Agent vs Lawyer - Consulting the Right Professional about New Ideas and ProductsInventors Beware
Inventors are different from the rest of us; they look at the world slightly differently, which allows them to create new ideas. Another thing that distinguishes inventors is their passionate belief in their inventions. Unfortunately, for the unwary inventor, this faith in their idea makes them vulnerable to being taken advantage of. The best way for an inventor to avoid being taken advantage of, is to consult a qualified professional, either a lawyer or a registered patent agent to guide them through the complicated process of protecting their ideas.When Should I Consult My Advisor?
The best time to involve a intellectual property law advisor, is at the beginning. It is best to know the rules before starting to play the game. Most intellectual property professionals will be willing to conduct an initial consultation with a prospective client, for a modest fee, for the purpose of providing some initial information and advice. At this consultation an inventor can find out more about what types of protection are available, and at what cost. Often a fee estimate can be made of how much it might cost to proceed with any further work.How Do I Find One?
The best way, is to obtain a referral from your regular lawyer or accountant if you have one. They will often be familiar with a particular patent agent or lawyer, having had other clients who have dealt with them in the past. Another common way is by word of mouth; consult successful inventors and ask them who they use. Also, most patent lawyers and patent agents are listed in the yellow pages and can be contacted from there.What Kinds Are There?
In Canada, we have two groups of professionals, agents (either patent or trademark) and lawyers who restrict their practise to intellectual property law, that is patents, trademarks, copyrights, industrial designs and the like.Patent and Trademark Agents
Under the Canadian Patent Act, the only people who are entitled to prosecute patent applications on behalf of inventors, apart from the inventors themselves, are registered patent agents. The Register is kept by the Commissioner of Patents, and is a list of names of persons who are qualified to practice as patent agents. In order to qualify as patent agents, the people must have successfully completed a series of exams set by the Canadian Patent Office. The exams address four fundamental areas of patent practice including patent drafting, Patent Office practice and responses, validity studies and infringement analysis. Even before qualifying to take the exams, there are some prerequisites including a period of apprenticeship, and/or a technical degree from a recognized university.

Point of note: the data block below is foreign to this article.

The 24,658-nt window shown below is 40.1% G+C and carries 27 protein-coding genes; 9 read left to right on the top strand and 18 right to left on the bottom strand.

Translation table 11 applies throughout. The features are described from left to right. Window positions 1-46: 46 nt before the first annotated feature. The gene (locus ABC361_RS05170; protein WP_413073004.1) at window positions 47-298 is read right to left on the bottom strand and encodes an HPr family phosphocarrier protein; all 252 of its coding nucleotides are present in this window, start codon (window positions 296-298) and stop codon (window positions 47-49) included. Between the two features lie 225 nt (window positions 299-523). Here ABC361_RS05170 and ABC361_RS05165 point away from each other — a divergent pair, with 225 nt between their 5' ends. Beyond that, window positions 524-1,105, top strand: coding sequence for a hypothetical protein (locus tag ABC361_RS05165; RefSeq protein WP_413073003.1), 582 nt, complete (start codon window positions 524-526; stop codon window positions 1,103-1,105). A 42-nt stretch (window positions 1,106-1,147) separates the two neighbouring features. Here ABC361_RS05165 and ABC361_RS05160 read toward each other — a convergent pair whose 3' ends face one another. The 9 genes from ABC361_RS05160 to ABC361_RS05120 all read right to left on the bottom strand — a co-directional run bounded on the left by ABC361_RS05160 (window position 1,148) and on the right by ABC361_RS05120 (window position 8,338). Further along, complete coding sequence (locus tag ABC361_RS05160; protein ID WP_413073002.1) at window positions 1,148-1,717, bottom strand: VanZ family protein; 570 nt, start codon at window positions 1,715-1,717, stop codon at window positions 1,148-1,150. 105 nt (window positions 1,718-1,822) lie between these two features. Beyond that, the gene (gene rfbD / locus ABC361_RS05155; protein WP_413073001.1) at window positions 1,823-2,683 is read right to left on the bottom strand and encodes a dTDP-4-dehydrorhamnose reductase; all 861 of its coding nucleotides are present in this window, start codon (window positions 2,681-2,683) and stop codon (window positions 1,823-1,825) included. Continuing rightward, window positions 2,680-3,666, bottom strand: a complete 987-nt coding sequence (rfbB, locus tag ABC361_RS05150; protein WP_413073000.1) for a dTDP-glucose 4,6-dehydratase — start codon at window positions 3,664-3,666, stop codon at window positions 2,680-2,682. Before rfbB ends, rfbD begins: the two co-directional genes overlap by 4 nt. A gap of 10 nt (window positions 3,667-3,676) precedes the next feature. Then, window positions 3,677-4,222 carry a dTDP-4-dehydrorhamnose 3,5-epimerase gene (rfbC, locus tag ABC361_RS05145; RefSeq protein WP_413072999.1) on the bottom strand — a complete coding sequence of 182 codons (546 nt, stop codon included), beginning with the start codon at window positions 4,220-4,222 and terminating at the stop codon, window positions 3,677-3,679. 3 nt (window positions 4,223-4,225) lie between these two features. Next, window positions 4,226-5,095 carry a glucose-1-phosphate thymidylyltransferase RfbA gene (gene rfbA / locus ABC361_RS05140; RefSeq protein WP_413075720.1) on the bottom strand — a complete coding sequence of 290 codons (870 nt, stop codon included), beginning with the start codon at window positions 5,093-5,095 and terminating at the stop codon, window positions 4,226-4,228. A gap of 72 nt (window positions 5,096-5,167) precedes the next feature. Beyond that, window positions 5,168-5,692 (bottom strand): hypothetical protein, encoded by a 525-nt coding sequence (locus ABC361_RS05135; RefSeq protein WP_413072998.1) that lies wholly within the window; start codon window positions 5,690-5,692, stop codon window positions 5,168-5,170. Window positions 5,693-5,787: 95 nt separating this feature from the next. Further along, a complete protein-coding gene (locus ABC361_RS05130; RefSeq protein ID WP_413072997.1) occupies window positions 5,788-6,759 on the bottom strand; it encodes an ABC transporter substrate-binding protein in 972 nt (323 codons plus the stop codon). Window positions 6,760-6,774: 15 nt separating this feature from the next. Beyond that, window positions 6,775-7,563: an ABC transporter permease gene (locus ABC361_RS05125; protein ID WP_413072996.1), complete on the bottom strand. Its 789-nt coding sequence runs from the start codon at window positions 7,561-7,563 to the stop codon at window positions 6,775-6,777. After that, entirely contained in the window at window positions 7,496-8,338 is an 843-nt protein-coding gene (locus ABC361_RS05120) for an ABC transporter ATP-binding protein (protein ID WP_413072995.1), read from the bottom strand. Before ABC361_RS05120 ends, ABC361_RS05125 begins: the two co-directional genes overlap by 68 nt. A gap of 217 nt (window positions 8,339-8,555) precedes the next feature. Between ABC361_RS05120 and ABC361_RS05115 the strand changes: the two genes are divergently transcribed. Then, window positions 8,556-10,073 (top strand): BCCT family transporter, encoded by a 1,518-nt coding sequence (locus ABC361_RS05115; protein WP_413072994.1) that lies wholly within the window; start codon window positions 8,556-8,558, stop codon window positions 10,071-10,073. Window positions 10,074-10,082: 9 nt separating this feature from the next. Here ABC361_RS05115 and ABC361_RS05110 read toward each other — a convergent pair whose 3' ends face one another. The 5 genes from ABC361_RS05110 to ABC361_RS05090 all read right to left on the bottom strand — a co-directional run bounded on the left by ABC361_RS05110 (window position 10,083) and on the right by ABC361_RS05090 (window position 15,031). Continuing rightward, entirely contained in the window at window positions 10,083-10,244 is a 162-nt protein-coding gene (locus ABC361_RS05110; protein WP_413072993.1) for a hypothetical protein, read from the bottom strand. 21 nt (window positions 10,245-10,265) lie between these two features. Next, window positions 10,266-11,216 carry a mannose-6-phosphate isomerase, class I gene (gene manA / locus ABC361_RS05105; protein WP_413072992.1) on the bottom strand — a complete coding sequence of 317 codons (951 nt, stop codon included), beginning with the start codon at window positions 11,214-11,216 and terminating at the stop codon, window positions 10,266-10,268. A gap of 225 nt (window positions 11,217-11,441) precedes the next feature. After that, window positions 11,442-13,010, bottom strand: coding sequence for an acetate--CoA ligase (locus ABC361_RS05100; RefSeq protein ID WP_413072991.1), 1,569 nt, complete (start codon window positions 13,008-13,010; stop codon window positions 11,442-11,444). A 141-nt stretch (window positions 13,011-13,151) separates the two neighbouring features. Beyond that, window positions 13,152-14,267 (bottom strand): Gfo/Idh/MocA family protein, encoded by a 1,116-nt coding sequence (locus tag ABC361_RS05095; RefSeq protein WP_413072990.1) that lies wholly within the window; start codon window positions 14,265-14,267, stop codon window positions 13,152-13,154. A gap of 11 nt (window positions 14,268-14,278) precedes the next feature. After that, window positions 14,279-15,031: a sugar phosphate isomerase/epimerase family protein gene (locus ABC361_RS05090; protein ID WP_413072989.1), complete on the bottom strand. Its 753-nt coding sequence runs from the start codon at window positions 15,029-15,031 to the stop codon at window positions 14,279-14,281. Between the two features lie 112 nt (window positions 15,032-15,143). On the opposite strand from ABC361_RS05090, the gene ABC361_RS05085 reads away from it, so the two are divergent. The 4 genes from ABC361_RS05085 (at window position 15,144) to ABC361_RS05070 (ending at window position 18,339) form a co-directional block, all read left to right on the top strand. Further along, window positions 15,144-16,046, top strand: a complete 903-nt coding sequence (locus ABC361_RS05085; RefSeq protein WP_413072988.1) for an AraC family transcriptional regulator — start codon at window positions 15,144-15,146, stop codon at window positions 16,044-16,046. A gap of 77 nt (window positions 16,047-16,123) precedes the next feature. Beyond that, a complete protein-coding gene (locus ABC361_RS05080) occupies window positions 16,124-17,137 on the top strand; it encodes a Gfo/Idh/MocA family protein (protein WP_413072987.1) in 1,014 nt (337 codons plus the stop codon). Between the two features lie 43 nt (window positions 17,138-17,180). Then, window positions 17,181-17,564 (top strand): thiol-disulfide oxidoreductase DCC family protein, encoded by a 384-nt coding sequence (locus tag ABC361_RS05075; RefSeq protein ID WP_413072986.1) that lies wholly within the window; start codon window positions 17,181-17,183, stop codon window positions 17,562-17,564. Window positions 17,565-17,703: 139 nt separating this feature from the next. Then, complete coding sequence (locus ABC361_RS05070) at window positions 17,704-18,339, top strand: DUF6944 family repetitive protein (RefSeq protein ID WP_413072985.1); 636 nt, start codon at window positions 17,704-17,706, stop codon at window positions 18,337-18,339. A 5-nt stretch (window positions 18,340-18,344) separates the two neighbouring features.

There is a parallel register under the Canadian Trademarks Act, with a similar requirement of passing an exam in order to be permitted on the register. Only registered persons are permitted to use the designation of "Patent and Trademark Agents".
A patent agent or a trademark agent is the only person entitled to prepare and file a patent application or a trademark application, respectively, on behalf of an inventor in Canada. However, patent agents need not be lawyers.Patent and Trademark Lawyers
Intellectual property lawyers are graduates of law school who have been called to their local provincial Bars. In order to qualify as lawyers, they must have completed three years of law school, obtained a LLB from the university, and, completed the articling requirements of their province. In Ontario for example, articling takes a full year, and is followed by a four month bar admission program. Then the graduates are called to the Bar as Barristers and Solicitors. Intellectual property lawyers are not permitted to prepare and file patent applications unless they are also qualified as patent agents. Patent agents on the other hand, are not qualified to appear in court, unless they are qualified as lawyers. Therefore, in general, intellectual property lawyers tend to focus more on litigation, and patent agents more on patent prosecution. As a result many professionals have qualifications in all areas, both as lawyers and as agents. However, both types of professional are needed to successfully obtain and enforce patent rights in Canada.Who to Avoid
Avoid anyone or any organization that promises anything that is too good to be true. Inventors need to remember that there is no such thing as getting something for nothing. If you are an inventor, and are considering entering into any arrangement with respect to an idea you have, you should consult an intellectual property advisor, either lawyer or agent, prior to signing on the dotted line.